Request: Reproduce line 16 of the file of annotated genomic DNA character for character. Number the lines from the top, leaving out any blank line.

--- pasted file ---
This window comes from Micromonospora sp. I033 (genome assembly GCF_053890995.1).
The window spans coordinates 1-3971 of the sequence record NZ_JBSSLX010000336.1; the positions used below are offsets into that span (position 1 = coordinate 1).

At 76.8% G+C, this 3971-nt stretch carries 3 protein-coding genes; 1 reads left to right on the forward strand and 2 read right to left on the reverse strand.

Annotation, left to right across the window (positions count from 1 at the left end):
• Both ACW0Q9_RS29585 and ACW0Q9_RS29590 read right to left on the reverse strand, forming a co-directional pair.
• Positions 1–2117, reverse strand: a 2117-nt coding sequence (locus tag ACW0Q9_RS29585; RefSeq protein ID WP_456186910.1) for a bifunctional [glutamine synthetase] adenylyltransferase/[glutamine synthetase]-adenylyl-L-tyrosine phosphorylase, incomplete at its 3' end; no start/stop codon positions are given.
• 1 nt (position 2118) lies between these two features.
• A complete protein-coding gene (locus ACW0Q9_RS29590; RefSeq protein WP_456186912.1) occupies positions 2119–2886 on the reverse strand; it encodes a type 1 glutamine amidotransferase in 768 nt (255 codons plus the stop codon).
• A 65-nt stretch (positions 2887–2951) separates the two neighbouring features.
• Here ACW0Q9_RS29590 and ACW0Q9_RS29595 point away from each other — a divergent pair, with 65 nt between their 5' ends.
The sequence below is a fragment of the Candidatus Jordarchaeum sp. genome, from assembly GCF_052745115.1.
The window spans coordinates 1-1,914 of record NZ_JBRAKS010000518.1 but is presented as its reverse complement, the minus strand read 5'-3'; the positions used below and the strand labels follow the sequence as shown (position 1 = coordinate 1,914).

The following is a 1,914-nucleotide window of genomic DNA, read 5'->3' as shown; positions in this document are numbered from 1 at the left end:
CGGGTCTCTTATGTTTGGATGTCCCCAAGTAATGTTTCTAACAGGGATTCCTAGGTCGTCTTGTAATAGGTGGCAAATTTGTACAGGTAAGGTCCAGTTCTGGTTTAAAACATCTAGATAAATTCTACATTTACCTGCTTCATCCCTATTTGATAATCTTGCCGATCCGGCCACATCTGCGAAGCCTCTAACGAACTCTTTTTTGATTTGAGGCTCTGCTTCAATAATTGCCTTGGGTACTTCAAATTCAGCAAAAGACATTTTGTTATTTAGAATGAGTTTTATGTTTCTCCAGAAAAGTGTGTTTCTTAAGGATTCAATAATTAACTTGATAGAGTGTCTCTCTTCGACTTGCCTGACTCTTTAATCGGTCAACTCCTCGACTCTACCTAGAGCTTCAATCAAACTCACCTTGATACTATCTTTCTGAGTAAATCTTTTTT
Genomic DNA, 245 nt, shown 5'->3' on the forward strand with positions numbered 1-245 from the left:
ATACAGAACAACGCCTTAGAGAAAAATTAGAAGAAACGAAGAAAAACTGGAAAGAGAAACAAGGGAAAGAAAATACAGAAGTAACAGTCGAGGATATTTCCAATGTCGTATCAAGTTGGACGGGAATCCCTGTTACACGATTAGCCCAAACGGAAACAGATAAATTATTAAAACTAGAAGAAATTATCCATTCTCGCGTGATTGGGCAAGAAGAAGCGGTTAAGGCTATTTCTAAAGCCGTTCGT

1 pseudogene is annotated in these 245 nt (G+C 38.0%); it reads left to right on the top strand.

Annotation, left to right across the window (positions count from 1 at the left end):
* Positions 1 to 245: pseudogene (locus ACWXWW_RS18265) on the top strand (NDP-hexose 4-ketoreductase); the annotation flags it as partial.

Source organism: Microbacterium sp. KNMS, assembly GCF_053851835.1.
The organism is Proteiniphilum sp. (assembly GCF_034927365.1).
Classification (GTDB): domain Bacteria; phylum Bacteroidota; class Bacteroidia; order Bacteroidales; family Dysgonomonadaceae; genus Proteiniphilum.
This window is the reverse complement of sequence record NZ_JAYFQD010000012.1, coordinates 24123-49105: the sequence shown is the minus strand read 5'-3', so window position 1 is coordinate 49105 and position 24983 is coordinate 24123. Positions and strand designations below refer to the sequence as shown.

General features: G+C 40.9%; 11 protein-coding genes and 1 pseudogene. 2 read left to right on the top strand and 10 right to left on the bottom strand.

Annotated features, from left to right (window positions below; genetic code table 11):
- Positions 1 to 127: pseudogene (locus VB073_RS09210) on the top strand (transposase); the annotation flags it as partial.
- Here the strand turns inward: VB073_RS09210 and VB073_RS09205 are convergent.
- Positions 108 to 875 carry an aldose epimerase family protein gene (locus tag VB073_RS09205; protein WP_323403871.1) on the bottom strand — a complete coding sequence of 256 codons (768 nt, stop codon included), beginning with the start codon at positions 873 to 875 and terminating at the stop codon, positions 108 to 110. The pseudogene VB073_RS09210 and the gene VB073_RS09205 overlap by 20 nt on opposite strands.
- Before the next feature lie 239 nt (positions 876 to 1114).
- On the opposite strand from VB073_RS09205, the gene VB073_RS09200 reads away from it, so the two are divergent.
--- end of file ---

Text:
ATACAGAACAACGCCTTAGAGAAAAATTAGAAGAAACGAAGAAAAACTGGAAAGAGAAACAAGGGAAAGAAAATACAGAAGTAACAGTCGAGGATATTTCCAATGTCGTATCAAGTTGGACGGGAATCCCTGTTACACGATTAGCCCAAACGGAAACAGATAAATTATTAAAACTAGAAGAAATTATCCATTCTCGCGTGATTGGGCAAGAAGAAGCGGTTAAGGCTATTTCTAAAGCCGTTCGT